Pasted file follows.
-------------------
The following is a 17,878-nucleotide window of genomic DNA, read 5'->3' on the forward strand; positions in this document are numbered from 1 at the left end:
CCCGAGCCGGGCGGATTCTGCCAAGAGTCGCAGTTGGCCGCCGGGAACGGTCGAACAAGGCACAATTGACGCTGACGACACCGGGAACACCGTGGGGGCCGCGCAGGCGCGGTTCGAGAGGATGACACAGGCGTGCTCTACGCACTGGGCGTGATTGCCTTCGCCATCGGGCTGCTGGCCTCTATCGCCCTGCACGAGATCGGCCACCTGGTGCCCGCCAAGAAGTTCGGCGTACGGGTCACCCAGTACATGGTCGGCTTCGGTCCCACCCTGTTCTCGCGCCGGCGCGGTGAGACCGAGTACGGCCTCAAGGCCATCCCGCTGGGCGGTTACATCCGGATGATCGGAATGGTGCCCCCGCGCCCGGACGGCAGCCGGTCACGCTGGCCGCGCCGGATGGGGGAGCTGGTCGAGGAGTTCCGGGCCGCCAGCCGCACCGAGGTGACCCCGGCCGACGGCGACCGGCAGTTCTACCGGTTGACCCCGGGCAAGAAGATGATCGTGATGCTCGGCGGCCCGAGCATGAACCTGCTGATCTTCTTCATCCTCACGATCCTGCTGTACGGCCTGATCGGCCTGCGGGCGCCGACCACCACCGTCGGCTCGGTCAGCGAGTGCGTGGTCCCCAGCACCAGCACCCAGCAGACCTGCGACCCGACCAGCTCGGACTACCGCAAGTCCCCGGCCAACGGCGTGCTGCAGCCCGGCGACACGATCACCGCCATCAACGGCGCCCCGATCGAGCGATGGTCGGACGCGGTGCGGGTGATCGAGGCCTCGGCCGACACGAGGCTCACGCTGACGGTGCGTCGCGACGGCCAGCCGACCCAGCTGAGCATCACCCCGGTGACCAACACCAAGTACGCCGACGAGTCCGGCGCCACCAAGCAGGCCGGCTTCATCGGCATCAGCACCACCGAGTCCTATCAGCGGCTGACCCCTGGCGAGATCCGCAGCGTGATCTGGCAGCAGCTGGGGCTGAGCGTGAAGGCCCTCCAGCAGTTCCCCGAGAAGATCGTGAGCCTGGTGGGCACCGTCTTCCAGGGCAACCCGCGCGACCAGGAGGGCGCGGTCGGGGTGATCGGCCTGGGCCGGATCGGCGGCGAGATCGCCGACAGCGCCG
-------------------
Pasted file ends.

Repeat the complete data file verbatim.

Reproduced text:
The following is a 17,878-nucleotide window of genomic DNA, read 5'->3' on the forward strand; positions in this document are numbered from 1 at the left end:
CCCGAGCCGGGCGGATTCTGCCAAGAGTCGCAGTTGGCCGCCGGGAACGGTCGAACAAGGCACAATTGACGCTGACGACACCGGGAACACCGTGGGGGCCGCGCAGGCGCGGTTCGAGAGGATGACACAGGCGTGCTCTACGCACTGGGCGTGATTGCCTTCGCCATCGGGCTGCTGGCCTCTATCGCCCTGCACGAGATCGGCCACCTGGTGCCCGCCAAGAAGTTCGGCGTACGGGTCACCCAGTACATGGTCGGCTTCGGTCCCACCCTGTTCTCGCGCCGGCGCGGTGAGACCGAGTACGGCCTCAAGGCCATCCCGCTGGGCGGTTACATCCGGATGATCGGAATGGTGCCCCCGCGCCCGGACGGCAGCCGGTCACGCTGGCCGCGCCGGATGGGGGAGCTGGTCGAGGAGTTCCGGGCCGCCAGCCGCACCGAGGTGACCCCGGCCGACGGCGACCGGCAGTTCTACCGGTTGACCCCGGGCAAGAAGATGATCGTGATGCTCGGCGGCCCGAGCATGAACCTGCTGATCTTCTTCATCCTCACGATCCTGCTGTACGGCCTGATCGGCCTGCGGGCGCCGACCACCACCGTCGGCTCGGTCAGCGAGTGCGTGGTCCCCAGCACCAGCACCCAGCAGACCTGCGACCCGACCAGCTCGGACTACCGCAAGTCCCCGGCCAACGGCGTGCTGCAGCCCGGCGACACGATCACCGCCATCAACGGCGCCCCGATCGAGCGATGGTCGGACGCGGTGCGGGTGATCGAGGCCTCGGCCGACACGAGGCTCACGCTGACGGTGCGTCGCGACGGCCAGCCGACCCAGCTGAGCATCACCCCGGTGACCAACACCAAGTACGCCGACGAGTCCGGCGCCACCAAGCAGGCCGGCTTCATCGGCATCAGCACCACCGAGTCCTATCAGCGGCTGACCCCTGGCGAGATCCGCAGCGTGATCTGGCAGCAGCTGGGGCTGAGCGTGAAGGCCCTCCAGCAGTTCCCCGAGAAGATCGTGAGCCTGGTGGGCACCGTCTTCCAGGGCAACCCGCGCGACCAGGAGGGCGCGGTCGGGGTGATCGGCCTGGGCCGGATCGGCGGCGAGATCGCCGACAGCGCCG